In Hawaii, there were several patients diagnosed with a strain of gonorrhea that is resistant to the only antibiotic treatment available today to the infected. The seven patients were cured, but there were issues and complications. It either took longer or didn't work as well and so the treatment and regiment was a little different when compared to the previous patients on the said regiment.
It's the same idea behind any drug in the industry right now. You can administer the treatment but the entire population will not finish the treatment. Some stop early, which allows for the resistant strains to start to develop. Dr. Stephanie Taylor is currently working to better an experimental drug that cured patients.
"In a phase 2 trial, lead researcher Taylor and her colleagues treated patients with gonorrhea using ETX0914 alone at either 2g or 3g dosage levels. All patients treated at the higher dosage level and 98% at the lower dosage level were cured. Though a small number of patients reported side effects, they were mild and primarily gastrointestinal."
A Graphic of Gonorrhea
So what is the genetics connection to this idea of resistance within a bacterial population?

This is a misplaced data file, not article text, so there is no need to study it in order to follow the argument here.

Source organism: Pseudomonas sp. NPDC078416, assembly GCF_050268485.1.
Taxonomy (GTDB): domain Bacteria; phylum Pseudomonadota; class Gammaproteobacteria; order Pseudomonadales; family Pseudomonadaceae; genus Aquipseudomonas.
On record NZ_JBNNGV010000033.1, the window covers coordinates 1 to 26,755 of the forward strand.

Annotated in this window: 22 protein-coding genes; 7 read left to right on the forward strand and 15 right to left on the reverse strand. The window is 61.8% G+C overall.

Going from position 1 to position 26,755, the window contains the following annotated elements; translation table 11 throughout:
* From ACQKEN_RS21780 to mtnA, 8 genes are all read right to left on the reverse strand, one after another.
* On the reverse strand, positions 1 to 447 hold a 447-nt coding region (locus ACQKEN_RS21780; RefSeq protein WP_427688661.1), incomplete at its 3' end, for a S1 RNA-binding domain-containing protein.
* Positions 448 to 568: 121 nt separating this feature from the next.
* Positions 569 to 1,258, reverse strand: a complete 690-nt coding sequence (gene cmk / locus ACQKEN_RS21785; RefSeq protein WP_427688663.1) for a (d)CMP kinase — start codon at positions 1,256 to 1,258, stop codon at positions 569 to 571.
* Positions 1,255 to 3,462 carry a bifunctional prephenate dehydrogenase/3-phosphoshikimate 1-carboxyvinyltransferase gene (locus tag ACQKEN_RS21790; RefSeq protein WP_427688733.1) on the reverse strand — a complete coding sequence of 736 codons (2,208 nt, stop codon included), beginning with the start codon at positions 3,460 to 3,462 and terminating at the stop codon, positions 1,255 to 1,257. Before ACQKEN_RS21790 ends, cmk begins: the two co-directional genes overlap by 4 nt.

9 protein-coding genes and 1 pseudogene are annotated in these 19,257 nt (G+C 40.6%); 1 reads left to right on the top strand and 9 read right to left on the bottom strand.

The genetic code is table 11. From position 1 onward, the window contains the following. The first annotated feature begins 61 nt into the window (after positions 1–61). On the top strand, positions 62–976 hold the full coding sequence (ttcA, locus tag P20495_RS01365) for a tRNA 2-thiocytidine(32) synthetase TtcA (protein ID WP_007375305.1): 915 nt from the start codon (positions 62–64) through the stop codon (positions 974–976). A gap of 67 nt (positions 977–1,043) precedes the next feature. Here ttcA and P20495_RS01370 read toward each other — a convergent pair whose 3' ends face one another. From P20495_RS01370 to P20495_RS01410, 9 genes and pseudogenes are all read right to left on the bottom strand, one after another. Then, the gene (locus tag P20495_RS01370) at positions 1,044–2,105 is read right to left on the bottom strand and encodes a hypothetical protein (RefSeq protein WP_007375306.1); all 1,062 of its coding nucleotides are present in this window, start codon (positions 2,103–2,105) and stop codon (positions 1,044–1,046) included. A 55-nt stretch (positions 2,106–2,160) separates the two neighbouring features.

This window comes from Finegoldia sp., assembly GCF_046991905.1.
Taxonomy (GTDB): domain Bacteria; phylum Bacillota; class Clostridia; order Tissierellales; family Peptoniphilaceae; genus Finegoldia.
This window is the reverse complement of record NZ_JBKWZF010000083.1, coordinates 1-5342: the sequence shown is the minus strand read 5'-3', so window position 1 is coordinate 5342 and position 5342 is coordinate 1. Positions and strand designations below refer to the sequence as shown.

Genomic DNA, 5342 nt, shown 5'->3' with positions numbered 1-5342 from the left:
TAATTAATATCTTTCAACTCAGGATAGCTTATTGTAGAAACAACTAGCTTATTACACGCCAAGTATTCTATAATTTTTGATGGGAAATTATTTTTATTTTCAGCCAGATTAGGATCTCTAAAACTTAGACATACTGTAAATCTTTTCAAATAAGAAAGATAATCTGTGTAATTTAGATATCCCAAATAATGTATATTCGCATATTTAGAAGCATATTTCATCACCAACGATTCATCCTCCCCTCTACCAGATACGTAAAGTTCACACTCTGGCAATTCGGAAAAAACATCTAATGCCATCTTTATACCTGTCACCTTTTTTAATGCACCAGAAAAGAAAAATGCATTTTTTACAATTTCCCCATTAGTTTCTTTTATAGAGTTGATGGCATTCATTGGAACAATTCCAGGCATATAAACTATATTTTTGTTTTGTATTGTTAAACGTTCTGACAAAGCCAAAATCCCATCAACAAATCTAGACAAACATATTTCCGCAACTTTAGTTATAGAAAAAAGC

"Antibiotics kill or inhibit the growth of susceptible bacteria. Sometimes one of the bacteria survives because it has the ability to neutralize or escape the effect of the antibiotic; that one bacterium can then multiply and replace all the bacteria that were killed off. Exposure to antibiotics therefore provides selective pressure, which makes the surviving bacteria more likely to be resistant."So, humans are basically accidentally selectively breeding the bacteria in order for them to become resistant to a certain medication. By not finishing your medicine, having taken the medicine too many times, or just abusing the medication in general can lead to selecting resistant bacteria to develop and replicate to eventually become the majority of the population.
I think that the simple fix to this problem is to educate the population before administering medicine to the general populous. There has to be some kind of verbal system explaining to a person how to use the medication properly. I know it is in place for certain drugs and treatments, but not all of them. Then, people assume that the idea of not finishing your entire dose of medicine doesn't apply to what they are currently taking just because it wasn't verbally presented. The general population would understand the accidental selective breeding of resistant strains of the infections if they were given the warning verbally in my opinion. Yes, it is partially the doctor's fault at times for not advertising to use the entire antibiotics (since I have personally experienced misinformation or lack there of in the doctor's office before), but it is the individuals fault as well for not self educating themselves about what they are taking. It's weird how a human behavior has a relation to the spread of the accidentally selected resistant strains of infections.